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NEW GENERAL

BIOGRAPHICAL DICTIONARY,

PROJECTED AND PARTLY ARRANGED

BY THE LATE

REV. HUGH JAMES ROSE, B.D.

PRINCIPAL OF KING'S COLLEGE, LONDON.

IN TWELVE VOLUMES.

VOL. VII.

LONDON:

B. FELLOWES, LUDGATE STREET ;
F. AND J. RIVINGTON; E. HODGSON; G. LAWFORD; J. M. RICHARDSON;
J. BOHN; J. BAIN; J. DOWDING; G. GREENLAND; A. GREENLAND;

P. C. WESTLEY; JAMES BOHN; CAPES & CO.;
T. BOSWORTH; J. & J. J. DEIGHTON, CAMBRIDGE;

AND J. H. PARKER, OXFORD.

1848.

Fritz'sira RP 500.4

BIOGRAPHICAL DICTIONARY.

DAC

DAC DACH, or DAC, (John,) a painter, these, Dacier published Notes on Lonborn at Cologne, in 1566. He studied ginus, a dissertation on the origin of in Italy, and, passing through Vienna Satire, and Speeches in the French on his return home, was employed by Academy.. As he had been concerned the emperor Rodolphus II., for whom in the compilation of the Medallic Hishe again visited Italy to make copies of tory of Louis XIV. the monarch settled several celebrated works of art, and who on him a pension of 1500 livres, and aprewarded his great abilities with honours pointed him keeper of his books in the and with opulence. His pictures are all Louvre. In 1713 he was made perpetual in a grand style. He died at Vienna in secretary to the French Academy, and in 1646.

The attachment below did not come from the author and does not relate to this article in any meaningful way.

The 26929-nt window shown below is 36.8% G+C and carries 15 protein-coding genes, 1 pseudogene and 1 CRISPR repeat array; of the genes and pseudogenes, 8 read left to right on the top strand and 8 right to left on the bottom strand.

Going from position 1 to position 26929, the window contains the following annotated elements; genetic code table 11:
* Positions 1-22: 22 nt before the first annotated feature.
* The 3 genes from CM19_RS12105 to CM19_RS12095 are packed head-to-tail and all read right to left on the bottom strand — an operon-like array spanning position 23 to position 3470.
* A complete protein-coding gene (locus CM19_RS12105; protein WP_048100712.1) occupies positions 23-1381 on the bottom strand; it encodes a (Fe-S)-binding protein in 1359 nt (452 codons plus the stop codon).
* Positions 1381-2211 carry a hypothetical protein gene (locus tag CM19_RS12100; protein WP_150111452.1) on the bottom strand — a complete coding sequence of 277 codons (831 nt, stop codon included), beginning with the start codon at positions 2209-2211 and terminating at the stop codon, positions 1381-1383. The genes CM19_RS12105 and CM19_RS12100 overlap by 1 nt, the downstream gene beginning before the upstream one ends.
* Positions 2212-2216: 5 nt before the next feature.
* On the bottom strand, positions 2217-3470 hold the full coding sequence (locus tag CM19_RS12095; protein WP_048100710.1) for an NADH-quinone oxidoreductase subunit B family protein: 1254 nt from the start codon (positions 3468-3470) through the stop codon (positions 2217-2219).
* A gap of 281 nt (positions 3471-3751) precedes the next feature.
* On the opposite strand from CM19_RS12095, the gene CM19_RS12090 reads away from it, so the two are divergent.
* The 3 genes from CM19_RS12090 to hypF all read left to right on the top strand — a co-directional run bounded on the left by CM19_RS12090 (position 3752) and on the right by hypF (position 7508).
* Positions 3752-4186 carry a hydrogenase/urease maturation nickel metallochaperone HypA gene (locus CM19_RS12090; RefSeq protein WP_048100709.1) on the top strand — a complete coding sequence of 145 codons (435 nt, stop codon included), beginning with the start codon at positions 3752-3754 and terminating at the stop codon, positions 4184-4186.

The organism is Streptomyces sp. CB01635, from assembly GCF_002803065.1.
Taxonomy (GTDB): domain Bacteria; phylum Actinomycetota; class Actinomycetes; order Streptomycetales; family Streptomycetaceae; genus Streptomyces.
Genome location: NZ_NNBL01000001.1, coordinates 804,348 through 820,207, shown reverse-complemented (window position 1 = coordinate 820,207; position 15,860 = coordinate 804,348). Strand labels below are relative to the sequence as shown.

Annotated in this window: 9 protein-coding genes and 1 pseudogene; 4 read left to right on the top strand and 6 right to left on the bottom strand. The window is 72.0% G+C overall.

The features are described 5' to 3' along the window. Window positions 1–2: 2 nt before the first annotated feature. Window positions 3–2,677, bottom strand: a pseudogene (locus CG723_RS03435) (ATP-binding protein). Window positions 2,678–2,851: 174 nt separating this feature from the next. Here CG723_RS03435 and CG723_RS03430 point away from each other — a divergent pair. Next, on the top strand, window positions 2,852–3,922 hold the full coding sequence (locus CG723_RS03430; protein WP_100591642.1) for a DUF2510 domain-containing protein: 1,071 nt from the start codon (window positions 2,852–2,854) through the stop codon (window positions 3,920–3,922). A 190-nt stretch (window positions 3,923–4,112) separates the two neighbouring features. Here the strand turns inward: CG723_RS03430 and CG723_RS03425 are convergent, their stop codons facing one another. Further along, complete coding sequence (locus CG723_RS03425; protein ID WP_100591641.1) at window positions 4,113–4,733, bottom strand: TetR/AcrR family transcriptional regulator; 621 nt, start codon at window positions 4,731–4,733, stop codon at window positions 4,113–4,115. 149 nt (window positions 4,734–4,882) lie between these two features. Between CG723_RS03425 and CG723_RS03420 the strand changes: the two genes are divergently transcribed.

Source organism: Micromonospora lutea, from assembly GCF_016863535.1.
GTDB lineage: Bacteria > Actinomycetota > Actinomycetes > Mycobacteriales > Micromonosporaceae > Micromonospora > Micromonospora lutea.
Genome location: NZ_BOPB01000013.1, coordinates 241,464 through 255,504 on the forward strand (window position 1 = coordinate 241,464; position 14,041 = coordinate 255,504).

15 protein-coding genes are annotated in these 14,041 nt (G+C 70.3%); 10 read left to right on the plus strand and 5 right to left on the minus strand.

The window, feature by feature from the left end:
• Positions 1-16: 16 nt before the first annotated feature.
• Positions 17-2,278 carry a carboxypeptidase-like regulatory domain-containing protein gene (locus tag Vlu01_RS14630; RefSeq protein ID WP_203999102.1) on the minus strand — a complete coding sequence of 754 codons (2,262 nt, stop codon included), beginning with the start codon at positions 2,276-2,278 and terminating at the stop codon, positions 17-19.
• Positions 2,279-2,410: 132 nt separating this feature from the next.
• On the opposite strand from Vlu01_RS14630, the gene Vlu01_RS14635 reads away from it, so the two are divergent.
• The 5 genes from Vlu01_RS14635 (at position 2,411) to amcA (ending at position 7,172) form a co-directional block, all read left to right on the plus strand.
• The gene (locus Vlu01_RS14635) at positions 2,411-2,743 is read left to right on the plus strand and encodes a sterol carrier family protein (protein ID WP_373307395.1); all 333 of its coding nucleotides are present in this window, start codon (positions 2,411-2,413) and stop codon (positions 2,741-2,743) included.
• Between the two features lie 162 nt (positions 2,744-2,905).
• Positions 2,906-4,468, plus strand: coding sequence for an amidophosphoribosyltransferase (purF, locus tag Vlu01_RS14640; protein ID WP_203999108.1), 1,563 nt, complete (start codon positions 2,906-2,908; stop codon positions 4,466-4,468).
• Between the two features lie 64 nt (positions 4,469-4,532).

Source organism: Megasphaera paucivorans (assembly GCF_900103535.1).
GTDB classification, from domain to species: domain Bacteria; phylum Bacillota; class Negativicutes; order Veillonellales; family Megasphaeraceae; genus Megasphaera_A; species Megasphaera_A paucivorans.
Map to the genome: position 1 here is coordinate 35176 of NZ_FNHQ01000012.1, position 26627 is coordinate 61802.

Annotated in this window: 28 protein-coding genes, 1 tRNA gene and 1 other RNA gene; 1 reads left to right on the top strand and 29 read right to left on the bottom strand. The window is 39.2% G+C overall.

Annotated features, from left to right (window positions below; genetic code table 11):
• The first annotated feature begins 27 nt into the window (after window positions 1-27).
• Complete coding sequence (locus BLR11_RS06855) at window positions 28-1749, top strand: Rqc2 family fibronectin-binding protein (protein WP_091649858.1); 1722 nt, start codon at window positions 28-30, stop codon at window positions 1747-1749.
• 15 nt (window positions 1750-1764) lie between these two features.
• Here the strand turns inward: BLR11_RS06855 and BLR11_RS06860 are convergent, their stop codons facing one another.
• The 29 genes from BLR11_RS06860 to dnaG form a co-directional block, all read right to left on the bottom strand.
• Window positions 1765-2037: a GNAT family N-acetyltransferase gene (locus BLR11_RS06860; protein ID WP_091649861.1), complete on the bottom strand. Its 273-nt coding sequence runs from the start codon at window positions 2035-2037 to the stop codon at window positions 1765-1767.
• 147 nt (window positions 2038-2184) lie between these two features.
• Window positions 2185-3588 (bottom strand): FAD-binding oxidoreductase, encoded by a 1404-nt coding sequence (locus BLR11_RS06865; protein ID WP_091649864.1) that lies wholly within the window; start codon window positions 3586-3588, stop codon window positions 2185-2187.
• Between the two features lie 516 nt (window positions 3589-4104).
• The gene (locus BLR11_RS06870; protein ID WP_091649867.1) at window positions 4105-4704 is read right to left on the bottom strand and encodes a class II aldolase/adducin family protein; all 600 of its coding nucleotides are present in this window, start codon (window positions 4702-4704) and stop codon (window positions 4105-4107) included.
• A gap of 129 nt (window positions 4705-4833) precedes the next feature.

1717 he obtained a reversionary grant of DACIER, (Andrew,) a French critic, 10,000 crowns, as library keeper to the born of Protestant parents, at Castres, king. He died in 1722. in Upper Languedoc, in 1651. He was DACIER, (Anne,) wife of the preeducated at the college of Castres and ceding, daughter of Tanaquil Faber, or Puylaurens, but chiefly at Saumur, under le Fevre, was born at Saumur, in 1651. the celebrated Tanaquil Faber, whose When she was eleven years old her father daughter Anne he married in 1683. At discovered the strong natural powers of Paris he was recommended to the duke her mind, and resolved to give her a of Montausier, and was placed in the learned education. In 1674 she pubnumber of those who were to publish the lished an edition of Callimachus, in 4to, classics for the use of the dauphin. His and she was afterwards engaged in editing first work was the edition of Pompeius the classics for the use of the dauphin. Her Festus, 4to, 1681, greatly improved in Florus appeared in 1674, in 4to, and the Amsterdam edition of 1699. His her Aurelius Victor in 1681. In 1681, Horace, with a French translation, ap- her translation of Anacreon and Sappho, peared in 1681, in 10 vols, 12mo. He so much commended by Boileau, apnext published the twelfth book of St. peared; and in 1683 were published Anastatius's Contemplations, with notes Eutropius, 4to, and a French translation and a Latin translation. In 1685 he of the Amphitryon, Lepidicus, and Rudens abjured the Protestant religion. In 1691 of Plautus, three vols, and the next year he published his translation of the Moral the Plutus and Clouds of Aristophanes, Reflections of Marcus Antoninus, 2 vols, 12mo, with Dictys Cretensius, and Dares 12mo, Amsterdam, and in 1692, Ari- Phrygius. After her abjuration of the stotle's Poetics, with a translation and Protestant faith, a pension of 1500 livres critical remarks, in 4to. In 1693 he was settled on her husband, and 500 on published a translation of the Edipus herself. In 1688 she published her transand Electra of Sophocles ; in 1694, the lation of Terence's plays, with notes, first volume of "Plutarch's Lives; in 3 vols, 12mo, the best edition of which 1697, the translation of the works of is that of 1717. She also assisted her Hippocrates, 2 vols, 12mo; in 1699, that husband in his Marcus Antoninus and of Plato's works, 2 vols; in 1706, the his Plutarch, and in 1711 she published Life of Pythagoras, his Symbols, Golden her translation of Homer's Iliad, with Verses, &c. 2 vols ; in 1715, Epictetus, notes, 3 vols, 12mo. In 1714 she wrote 2 vols; and in 1720 the Lives of Plutarch a defence of Homer against de la Motte, were completed, in 8 vols, 4to. Besides and two years after against Hardouin, in